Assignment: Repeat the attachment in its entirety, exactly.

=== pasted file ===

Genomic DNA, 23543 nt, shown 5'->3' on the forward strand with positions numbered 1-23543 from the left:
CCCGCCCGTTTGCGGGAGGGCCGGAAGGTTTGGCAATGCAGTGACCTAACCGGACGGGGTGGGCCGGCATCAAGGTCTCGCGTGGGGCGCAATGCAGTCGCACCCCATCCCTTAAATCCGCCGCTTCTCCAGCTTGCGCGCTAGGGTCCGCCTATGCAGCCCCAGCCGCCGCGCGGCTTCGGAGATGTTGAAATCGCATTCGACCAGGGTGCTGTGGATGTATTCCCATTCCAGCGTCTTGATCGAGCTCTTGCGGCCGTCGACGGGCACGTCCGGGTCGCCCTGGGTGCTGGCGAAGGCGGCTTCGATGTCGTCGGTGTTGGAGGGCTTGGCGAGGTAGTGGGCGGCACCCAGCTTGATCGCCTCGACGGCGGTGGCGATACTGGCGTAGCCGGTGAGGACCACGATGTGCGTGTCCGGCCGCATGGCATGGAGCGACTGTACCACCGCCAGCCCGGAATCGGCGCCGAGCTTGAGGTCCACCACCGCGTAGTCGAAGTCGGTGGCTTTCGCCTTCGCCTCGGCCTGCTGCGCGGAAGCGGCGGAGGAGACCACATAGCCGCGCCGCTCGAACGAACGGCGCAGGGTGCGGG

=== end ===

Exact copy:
Genomic DNA, 23543 nt, shown 5'->3' on the forward strand with positions numbered 1-23543 from the left:
CCCGCCCGTTTGCGGGAGGGCCGGAAGGTTTGGCAATGCAGTGACCTAACCGGACGGGGTGGGCCGGCATCAAGGTCTCGCGTGGGGCGCAATGCAGTCGCACCCCATCCCTTAAATCCGCCGCTTCTCCAGCTTGCGCGCTAGGGTCCGCCTATGCAGCCCCAGCCGCCGCGCGGCTTCGGAGATGTTGAAATCGCATTCGACCAGGGTGCTGTGGATGTATTCCCATTCCAGCGTCTTGATCGAGCTCTTGCGGCCGTCGACGGGCACGTCCGGGTCGCCCTGGGTGCTGGCGAAGGCGGCTTCGATGTCGTCGGTGTTGGAGGGCTTGGCGAGGTAGTGGGCGGCACCCAGCTTGATCGCCTCGACGGCGGTGGCGATACTGGCGTAGCCGGTGAGGACCACGATGTGCGTGTCCGGCCGCATGGCATGGAGCGACTGTACCACCGCCAGCCCGGAATCGGCGCCGAGCTTGAGGTCCACCACCGCGTAGTCGAAGTCGGTGGCTTTCGCCTTCGCCTCGGCCTGCTGCGCGGAAGCGGCGGAGGAGACCACATAGCCGCGCCGCTCGAACGAACGGCGCAGGGTGCGGG